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"While espousing the virtues of small schools with a community atmosphere, our public school system has monstrously large school districts, mainly in poor urban areas, which are home to the worst problems in education."
And of course, caught up as they are in the supposed "efficiencies of scale," the largest districts tend to house the largest schools -- Los Angeles Unified, alone, accounting for five of America's 15 largest campuses.
The Los Angeles district actually managed to lose track of $228 million last year -- a mere 5 percent of its budget. "The (district) does not know how many employees it has working in what position at any given time, or how much they get paid," reported L&L Fuller Inc. in an official 1999 audit.
A number of researchers over the past 10 years have found that large districts are increasingly "off task," in the language of education. A 1989 study from the magazine Education and Urban Society found, "As specialization in staff grows, program offerings expand, and administrative personnel increase, problems of coordination and control also increase. And in large systems, time and energy are more likely to be shifted away from core service activities."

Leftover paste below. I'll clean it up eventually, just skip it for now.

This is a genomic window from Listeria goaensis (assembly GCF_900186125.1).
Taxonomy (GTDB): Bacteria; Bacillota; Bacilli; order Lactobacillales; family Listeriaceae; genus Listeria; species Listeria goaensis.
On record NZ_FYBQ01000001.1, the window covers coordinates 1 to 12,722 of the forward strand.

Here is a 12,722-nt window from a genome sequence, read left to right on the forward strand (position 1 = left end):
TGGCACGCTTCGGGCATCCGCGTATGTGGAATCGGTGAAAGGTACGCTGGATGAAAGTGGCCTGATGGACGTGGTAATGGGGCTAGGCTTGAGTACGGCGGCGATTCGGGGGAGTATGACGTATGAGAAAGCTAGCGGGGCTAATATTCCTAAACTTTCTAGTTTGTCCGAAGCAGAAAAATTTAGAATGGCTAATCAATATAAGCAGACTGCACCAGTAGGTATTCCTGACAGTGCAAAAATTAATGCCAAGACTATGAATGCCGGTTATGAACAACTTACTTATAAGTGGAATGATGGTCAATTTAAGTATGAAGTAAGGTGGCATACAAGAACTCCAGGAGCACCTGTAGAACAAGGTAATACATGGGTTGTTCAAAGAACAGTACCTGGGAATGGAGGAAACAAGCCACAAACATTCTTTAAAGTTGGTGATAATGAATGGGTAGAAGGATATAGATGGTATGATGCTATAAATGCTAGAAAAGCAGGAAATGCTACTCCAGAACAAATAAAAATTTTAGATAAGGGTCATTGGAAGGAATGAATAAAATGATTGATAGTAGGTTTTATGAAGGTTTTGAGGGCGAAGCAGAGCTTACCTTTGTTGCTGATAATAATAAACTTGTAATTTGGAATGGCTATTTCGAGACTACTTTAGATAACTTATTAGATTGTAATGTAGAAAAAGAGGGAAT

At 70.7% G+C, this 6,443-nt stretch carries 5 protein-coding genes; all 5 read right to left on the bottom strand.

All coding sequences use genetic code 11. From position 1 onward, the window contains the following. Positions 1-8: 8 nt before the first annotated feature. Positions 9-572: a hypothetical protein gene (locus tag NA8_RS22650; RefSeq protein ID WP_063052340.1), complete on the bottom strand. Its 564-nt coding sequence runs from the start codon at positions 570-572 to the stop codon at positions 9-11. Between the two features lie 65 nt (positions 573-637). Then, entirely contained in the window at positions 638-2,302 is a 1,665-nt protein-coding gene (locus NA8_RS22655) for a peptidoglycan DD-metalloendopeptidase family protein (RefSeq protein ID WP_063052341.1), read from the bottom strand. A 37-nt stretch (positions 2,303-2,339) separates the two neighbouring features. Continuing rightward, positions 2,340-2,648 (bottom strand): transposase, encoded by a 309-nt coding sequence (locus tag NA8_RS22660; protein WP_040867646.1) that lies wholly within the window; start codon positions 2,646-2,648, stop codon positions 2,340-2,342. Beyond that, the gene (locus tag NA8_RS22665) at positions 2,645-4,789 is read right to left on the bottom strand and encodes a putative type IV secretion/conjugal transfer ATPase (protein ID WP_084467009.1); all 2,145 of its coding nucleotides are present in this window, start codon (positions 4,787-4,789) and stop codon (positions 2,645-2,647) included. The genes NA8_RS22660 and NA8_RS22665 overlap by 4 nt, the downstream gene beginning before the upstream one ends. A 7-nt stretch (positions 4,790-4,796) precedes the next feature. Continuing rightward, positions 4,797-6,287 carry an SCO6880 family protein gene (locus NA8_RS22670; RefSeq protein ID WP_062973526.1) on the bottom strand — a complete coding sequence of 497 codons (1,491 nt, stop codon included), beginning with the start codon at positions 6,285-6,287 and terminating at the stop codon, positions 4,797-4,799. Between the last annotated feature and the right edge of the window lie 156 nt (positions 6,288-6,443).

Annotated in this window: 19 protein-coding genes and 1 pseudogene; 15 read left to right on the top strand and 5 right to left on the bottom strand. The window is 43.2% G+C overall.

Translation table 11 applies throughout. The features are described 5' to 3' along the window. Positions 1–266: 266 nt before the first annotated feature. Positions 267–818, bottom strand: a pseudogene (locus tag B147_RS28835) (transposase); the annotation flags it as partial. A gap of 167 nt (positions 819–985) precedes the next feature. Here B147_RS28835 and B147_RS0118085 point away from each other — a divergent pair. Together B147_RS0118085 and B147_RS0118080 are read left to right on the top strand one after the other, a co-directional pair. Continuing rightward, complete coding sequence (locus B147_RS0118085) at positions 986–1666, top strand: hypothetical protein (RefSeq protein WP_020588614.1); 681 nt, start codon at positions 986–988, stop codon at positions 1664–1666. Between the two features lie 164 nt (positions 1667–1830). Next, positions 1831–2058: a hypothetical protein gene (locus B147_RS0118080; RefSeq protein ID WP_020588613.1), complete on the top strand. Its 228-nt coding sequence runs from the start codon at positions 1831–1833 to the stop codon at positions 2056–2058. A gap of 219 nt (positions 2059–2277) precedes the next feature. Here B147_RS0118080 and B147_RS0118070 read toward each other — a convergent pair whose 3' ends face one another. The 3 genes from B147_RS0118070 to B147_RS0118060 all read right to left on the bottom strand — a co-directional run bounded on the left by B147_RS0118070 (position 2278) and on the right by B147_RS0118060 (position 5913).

So why is there so much resistance to dividing large school districts?
School teachers' and administrators' unions "don't control the size of school districts directly, but they do resist efforts to break up large ones. ... Why? Because it's a lot easier for union officials to organize, administer and oversee one local union of eight thousands teachers than to have 80 local unions with 100 teachers each."
Larger districts are handier for administrators, too, Mr. Brimelow points out. "The larger the district, the larger the bureaucracy and the higher the career ladder. The American government school system suffers from penalties of scale. Through the principle of bureaucratic bloat known as Parkinson's Law, the larger a school district gets, the more resources tend to get diverted to secondary or even nonessential activities."